No collective acknowledgement yet of the expulsion of northern Muslims, says activist
Thirty years may have passed since the LTTE evicted northern Muslims overnight, but the ordeals of the community, most of whom moved to Puttalam district in the North-Western Province, have not ceased, according to Juwairiya Mohideen.
The senior Sri Lankan activist, whose family was displaced from Mannar in the Northern Province to Puttalam — three hours north of Colombo — has spent the last three decades working with the internally displaced community. Recognising her work, Ireland-based international human rights organisation Front Line Defenders recently honoured her with an award for ‘Human Rights Defenders at Risk’.
When planned moves to new cities or towns can be a logistical nightmare, being forced to leave abruptly — leaving behind one’s home, belongings, assets and means of livelihood — couldn’t have been simple. For two weeks beginning mid-October in 1990, the LTTE undertook a mass expulsion of resident Muslims in the north, at gun point, amid growing hostilities between the two Tamil-speaking minority communities in the north and east. Like Ms. Mohideen’s family — her parents, grandmother and eight siblings — most left with just the little money they had in hand.
“Till date, there has been no collective acknowledgement of this act of ethnic cleansing, except from some individuals. Neither the political leadership nor successive governments have addressed this issue,” says Ms. Mohideen, 52, executive director of the Muslim Women’s Development Trust (MWDT), which she founded in 2010.
Some 70,000 people had no choice but to build their lives from scratch in Puttalam or elsewhere. “When some original residents of Puttalam, including Muslims, refer to us, they call us refugees,” Ms. Mohideen notes. “They fear we are after all their natural resources.”
From education and employment to housing and toilets, everything has proved a struggle for the northern Muslims trying to make Puttalam their home. A majority work for a daily wage in small vegetable farms or at the salterns in the coastal district. While a few hundred families have returned to Jaffna with great difficulty, others have chosen to remain in Puttalam, where their families have grown. “But getting an official document or attestation is a big challenge. The officers at the local authorities invariably direct these families to Jaffna or Mannar, where we are from. And when they go there, they are told their records don’t’ exist,” says Ms. Mohideen, of the many bureaucratic challenges faced by a community seen to be “neither here nor there”.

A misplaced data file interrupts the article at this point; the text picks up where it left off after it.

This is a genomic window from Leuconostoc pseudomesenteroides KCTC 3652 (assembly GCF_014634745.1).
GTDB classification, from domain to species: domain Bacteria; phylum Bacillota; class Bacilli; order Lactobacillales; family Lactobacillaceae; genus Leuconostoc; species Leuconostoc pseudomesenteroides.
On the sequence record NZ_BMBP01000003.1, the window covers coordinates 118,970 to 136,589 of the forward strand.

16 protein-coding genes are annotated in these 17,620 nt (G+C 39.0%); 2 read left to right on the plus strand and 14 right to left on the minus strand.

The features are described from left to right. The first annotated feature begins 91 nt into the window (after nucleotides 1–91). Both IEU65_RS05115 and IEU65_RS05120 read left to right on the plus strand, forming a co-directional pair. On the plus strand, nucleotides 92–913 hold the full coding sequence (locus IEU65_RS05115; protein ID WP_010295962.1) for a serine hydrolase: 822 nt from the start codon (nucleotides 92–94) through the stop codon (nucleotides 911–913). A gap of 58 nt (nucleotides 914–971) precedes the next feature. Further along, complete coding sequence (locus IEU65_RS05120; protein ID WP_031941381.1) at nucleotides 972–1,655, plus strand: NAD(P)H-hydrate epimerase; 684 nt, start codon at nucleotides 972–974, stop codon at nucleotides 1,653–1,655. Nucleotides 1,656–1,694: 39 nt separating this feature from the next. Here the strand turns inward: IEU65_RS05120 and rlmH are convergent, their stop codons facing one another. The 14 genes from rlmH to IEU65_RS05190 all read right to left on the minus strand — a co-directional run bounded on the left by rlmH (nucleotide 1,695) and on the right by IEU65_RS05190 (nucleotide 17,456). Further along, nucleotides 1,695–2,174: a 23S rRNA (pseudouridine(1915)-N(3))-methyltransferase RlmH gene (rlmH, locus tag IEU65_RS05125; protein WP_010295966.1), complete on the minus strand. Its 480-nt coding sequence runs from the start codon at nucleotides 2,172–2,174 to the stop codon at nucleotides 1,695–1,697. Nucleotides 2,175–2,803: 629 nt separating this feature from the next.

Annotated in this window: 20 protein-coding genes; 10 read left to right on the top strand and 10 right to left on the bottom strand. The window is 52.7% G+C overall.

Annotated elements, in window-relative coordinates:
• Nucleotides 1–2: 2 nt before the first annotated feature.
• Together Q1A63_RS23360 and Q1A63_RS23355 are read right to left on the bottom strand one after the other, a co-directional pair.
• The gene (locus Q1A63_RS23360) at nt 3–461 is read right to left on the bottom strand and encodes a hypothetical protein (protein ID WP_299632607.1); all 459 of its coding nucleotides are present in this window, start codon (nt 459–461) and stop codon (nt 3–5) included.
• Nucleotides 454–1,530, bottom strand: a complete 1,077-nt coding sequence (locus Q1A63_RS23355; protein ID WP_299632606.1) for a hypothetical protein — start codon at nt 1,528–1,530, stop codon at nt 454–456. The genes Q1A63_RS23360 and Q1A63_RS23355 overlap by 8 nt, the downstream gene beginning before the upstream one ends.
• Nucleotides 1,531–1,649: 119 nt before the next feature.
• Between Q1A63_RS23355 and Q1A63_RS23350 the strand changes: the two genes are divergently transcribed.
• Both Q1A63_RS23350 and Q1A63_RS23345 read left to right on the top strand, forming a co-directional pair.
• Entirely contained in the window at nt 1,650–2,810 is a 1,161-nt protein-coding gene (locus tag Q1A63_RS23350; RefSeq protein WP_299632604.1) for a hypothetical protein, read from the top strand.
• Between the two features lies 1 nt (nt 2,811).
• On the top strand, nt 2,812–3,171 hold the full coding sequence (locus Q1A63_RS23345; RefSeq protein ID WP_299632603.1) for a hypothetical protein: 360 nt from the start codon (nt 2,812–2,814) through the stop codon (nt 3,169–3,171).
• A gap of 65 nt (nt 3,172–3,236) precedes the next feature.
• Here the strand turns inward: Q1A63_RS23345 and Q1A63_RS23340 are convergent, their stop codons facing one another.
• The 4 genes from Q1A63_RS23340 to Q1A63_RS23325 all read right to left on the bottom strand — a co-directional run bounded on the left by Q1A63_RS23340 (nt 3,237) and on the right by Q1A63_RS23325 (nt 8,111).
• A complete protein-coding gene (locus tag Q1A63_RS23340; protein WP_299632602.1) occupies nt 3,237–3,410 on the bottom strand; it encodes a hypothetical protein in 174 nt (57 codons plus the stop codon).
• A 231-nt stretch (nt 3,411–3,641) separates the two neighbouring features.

In any case, the displaced Muslims have had little success in making it to any updated official record, she points out, referring to the ambiguity over the number of displaced Muslims currently living in Puttalam. Rather critical of the Muslim parties and its leaders, she says those in Parliament are “more prone to opportunistic politics” than any long-term vision for the community, based on rights and freedoms. “Even when Muslims were attacked [by Sinhala Buddhist chauvinist groups] in the recent past, they would turn up for a media sound bite, and then never care to follow up,” she says. Further, Muslim leaders, in her view, have shown little interest in appreciating Muslim women’s calls to reform personal law.
Emphasising the “huge task of pending reconciliation,” she says strengthening relations between the country’s Tamil and Sinhalese communities, as well as Tamils and Muslims, needs a host of initiatives, including addressing the “language barrier”. “Barring a handful, most politicians from all our communities are so disconnected from their own constituencies, that they are unable to do anything meaningful.”
All the same, women’s networks built by her and fellow activists over the years across communities are intact and offer hope, she says. “For instance, conversations in these groups helped us differentiate the LTTE that evicted us from ordinary Tamil people. We realised that the Tamil people’s solidarity is crucial. We need to build and strengthen solidarity networks with such people in all communities. There is a lot of work to be done,” she says.